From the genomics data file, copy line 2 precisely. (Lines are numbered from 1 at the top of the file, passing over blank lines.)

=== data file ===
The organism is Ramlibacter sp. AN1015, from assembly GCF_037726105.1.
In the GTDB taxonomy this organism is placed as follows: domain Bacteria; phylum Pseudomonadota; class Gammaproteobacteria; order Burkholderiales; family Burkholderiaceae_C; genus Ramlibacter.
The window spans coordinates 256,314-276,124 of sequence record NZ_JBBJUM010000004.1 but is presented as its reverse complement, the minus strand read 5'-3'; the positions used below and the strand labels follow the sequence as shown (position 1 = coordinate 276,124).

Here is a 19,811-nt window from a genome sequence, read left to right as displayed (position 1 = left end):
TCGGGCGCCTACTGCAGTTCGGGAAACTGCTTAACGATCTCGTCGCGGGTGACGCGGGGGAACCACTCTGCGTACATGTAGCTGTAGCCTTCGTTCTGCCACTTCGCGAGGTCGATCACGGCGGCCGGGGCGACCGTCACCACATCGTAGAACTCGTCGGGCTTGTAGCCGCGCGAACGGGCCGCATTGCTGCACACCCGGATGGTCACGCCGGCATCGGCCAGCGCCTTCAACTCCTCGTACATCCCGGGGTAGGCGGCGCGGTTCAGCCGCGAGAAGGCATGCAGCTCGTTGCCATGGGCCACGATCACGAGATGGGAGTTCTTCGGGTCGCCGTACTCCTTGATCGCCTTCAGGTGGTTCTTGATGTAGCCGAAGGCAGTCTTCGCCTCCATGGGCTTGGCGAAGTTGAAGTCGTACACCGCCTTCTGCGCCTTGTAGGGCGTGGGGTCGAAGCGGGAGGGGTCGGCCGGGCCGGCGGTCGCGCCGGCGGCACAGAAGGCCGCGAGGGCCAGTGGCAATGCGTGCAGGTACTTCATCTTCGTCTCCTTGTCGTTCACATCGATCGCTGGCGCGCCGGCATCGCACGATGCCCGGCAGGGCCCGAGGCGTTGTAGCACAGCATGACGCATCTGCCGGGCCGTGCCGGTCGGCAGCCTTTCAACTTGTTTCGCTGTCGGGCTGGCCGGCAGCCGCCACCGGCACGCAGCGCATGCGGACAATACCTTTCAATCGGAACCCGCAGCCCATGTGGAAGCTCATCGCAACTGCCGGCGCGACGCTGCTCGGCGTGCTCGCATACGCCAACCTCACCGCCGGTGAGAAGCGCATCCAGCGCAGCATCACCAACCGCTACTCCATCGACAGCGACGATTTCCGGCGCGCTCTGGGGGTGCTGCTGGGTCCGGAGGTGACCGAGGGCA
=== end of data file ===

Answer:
In the GTDB taxonomy this organism is placed as follows: domain Bacteria; phylum Pseudomonadota; class Gammaproteobacteria; order Burkholderiales; family Burkholderiaceae_C; genus Ramlibacter.